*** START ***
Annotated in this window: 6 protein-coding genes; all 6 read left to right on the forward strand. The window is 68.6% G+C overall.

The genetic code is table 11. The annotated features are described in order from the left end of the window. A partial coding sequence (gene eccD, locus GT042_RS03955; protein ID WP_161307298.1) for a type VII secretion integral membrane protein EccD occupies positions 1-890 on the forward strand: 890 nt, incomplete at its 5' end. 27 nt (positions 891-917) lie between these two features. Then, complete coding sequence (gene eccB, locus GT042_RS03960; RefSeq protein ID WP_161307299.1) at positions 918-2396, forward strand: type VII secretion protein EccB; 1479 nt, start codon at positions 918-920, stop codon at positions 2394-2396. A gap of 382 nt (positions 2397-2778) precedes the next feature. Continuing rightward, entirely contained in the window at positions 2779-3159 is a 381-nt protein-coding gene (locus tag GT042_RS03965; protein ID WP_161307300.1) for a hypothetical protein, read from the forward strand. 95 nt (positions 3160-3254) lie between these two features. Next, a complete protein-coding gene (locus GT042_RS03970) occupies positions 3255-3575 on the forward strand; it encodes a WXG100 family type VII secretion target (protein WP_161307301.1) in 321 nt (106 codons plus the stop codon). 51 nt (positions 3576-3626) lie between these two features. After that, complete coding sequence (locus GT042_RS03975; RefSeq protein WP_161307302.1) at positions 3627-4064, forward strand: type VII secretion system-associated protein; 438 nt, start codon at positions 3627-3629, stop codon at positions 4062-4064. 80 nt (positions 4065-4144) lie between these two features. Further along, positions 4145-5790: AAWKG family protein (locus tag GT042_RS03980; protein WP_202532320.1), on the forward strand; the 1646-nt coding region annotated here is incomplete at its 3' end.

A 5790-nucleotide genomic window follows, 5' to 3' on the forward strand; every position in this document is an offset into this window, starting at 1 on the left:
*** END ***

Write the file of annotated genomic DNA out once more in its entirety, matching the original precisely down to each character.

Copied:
Annotated in this window: 6 protein-coding genes; all 6 read left to right on the forward strand. The window is 68.6% G+C overall.

The genetic code is table 11. The annotated features are described in order from the left end of the window. A partial coding sequence (gene eccD, locus GT042_RS03955; protein ID WP_161307298.1) for a type VII secretion integral membrane protein EccD occupies positions 1-890 on the forward strand: 890 nt, incomplete at its 5' end. 27 nt (positions 891-917) lie between these two features. Then, complete coding sequence (gene eccB, locus GT042_RS03960; RefSeq protein ID WP_161307299.1) at positions 918-2396, forward strand: type VII secretion protein EccB; 1479 nt, start codon at positions 918-920, stop codon at positions 2394-2396. A gap of 382 nt (positions 2397-2778) precedes the next feature. Continuing rightward, entirely contained in the window at positions 2779-3159 is a 381-nt protein-coding gene (locus tag GT042_RS03965; protein ID WP_161307300.1) for a hypothetical protein, read from the forward strand. 95 nt (positions 3160-3254) lie between these two features. Next, a complete protein-coding gene (locus GT042_RS03970) occupies positions 3255-3575 on the forward strand; it encodes a WXG100 family type VII secretion target (protein WP_161307301.1) in 321 nt (106 codons plus the stop codon). 51 nt (positions 3576-3626) lie between these two features. After that, complete coding sequence (locus GT042_RS03975; RefSeq protein WP_161307302.1) at positions 3627-4064, forward strand: type VII secretion system-associated protein; 438 nt, start codon at positions 3627-3629, stop codon at positions 4062-4064. 80 nt (positions 4065-4144) lie between these two features. Further along, positions 4145-5790: AAWKG family protein (locus tag GT042_RS03980; protein WP_202532320.1), on the forward strand; the 1646-nt coding region annotated here is incomplete at its 3' end.

A 5790-nucleotide genomic window follows, 5' to 3' on the forward strand; every position in this document is an offset into this window, starting at 1 on the left: